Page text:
Tourist businesses on Bulgaria’s Black Sea coast are blaming fears of pollution following the destruction of Ukraine’s Kakhovka dam for a slump in bookings.
Debris from the disaster, including unexploded mines and pollution, swept down the Dnipro river to Ukraine’s own Black Sea coast.
But experts in Bulgaria say they’ve seen no evidence of any pollution on their beaches along the southwestern shores of the Black Sea.
Yamor Dimitrov, of the Basin Directorate water authority, said: “We guarantee the results of the samples we take on the northern Black Sea coast so far show no excesses. Since June last year, there have been no such increases.”
Tourist officials in Bulgaria say other factors may have contributed to the decline in visitor numbers.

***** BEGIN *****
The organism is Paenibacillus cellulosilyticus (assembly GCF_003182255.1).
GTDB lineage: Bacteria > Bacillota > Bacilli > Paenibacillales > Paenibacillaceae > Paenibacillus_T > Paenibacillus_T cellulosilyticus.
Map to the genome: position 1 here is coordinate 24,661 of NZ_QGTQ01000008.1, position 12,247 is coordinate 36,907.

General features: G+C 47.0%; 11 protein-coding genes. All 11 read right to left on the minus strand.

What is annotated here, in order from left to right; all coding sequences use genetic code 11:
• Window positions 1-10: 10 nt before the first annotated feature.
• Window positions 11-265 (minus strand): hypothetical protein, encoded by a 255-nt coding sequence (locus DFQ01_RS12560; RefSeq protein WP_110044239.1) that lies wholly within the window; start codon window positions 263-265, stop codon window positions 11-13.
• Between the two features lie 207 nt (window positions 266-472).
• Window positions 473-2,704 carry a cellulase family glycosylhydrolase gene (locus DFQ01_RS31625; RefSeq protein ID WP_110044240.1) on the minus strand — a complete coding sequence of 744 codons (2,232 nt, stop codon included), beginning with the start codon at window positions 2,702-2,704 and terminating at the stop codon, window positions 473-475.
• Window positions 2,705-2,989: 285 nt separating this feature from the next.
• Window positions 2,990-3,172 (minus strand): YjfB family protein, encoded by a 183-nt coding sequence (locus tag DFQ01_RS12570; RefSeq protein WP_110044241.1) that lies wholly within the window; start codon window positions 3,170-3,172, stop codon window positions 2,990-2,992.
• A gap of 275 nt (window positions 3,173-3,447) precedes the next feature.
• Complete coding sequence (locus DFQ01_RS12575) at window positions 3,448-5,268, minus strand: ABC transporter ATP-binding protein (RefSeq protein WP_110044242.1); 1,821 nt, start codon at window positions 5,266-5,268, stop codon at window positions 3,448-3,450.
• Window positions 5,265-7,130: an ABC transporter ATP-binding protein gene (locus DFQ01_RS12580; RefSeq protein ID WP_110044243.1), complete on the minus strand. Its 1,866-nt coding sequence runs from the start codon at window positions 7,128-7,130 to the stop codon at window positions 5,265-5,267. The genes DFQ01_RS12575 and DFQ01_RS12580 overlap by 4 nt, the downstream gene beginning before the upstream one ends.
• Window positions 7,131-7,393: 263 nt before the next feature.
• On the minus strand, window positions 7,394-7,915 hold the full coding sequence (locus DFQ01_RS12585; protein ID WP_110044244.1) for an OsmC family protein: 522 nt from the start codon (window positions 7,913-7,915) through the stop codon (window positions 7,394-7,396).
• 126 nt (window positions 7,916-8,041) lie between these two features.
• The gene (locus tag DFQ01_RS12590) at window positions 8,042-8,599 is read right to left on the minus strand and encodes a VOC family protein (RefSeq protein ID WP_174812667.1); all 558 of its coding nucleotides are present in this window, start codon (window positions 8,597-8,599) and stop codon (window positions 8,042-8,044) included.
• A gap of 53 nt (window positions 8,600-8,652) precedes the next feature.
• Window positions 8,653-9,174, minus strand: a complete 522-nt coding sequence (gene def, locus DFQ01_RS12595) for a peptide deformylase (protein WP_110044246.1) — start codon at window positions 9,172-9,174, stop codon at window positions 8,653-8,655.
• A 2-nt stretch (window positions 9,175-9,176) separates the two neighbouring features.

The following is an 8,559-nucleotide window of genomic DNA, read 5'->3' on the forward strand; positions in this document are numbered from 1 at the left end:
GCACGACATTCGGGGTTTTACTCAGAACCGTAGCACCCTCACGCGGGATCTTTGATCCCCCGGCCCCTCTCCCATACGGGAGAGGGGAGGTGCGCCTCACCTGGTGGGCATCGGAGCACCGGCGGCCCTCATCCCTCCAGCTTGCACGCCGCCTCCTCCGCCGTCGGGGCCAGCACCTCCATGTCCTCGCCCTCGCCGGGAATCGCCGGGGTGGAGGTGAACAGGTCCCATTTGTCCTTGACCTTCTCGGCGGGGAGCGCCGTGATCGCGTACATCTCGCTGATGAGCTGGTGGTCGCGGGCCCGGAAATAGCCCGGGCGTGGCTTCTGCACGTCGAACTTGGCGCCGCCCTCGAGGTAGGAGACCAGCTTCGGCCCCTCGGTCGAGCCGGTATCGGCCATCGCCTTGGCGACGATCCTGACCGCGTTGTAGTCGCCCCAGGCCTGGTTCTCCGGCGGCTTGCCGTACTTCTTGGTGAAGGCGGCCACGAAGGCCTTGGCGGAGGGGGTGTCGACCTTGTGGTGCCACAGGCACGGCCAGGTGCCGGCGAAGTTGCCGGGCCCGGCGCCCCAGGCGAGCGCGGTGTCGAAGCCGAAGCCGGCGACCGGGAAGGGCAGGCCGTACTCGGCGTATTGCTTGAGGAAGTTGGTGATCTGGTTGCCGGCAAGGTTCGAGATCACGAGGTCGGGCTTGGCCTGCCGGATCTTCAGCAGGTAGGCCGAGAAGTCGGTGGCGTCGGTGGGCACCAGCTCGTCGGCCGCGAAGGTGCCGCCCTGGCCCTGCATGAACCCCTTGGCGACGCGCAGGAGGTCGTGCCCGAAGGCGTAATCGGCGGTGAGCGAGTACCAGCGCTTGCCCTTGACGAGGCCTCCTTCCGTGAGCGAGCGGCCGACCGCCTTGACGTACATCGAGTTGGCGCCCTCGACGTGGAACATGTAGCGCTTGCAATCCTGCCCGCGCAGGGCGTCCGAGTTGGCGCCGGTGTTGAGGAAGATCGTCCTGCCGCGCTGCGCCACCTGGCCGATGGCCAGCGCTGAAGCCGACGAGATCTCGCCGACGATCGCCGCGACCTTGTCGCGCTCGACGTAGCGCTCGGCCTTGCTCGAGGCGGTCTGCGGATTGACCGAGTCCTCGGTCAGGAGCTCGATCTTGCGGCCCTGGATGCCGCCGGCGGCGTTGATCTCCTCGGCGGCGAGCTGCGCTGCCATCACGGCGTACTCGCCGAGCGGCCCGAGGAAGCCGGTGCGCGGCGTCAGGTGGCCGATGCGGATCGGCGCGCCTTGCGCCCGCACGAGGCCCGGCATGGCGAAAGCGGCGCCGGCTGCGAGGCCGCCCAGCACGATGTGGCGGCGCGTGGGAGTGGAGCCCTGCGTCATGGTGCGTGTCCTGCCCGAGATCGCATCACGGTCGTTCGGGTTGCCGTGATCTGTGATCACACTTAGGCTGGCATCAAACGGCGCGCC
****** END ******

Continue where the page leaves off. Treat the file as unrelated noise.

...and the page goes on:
Daniela Stoeva, of the European Committee of Travel Agency Associations, said: “There’s at least one reason, one of the main things to think about is the structure and the quality of our product. When we see that happening, we look for the blame outside ourselves, but in the end the business has to generate a flow when it comes to tourism.”
Russia has widely been blamed for blowing up the dam, causing a major ecological disaster in Ukraine and beyond. Moscow blamed the disaster on Ukrainian missiles.
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